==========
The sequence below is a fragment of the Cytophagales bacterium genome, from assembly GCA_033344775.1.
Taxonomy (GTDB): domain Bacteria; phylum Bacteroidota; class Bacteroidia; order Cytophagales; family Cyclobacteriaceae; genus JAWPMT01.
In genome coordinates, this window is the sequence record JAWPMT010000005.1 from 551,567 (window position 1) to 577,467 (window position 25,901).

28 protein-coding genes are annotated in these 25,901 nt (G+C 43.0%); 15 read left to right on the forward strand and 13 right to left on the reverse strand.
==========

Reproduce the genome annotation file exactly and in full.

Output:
The sequence below is a fragment of the Cytophagales bacterium genome, from assembly GCA_033344775.1.
Taxonomy (GTDB): domain Bacteria; phylum Bacteroidota; class Bacteroidia; order Cytophagales; family Cyclobacteriaceae; genus JAWPMT01.
In genome coordinates, this window is the sequence record JAWPMT010000005.1 from 551,567 (window position 1) to 577,467 (window position 25,901).

28 protein-coding genes are annotated in these 25,901 nt (G+C 43.0%); 15 read left to right on the forward strand and 13 right to left on the reverse strand.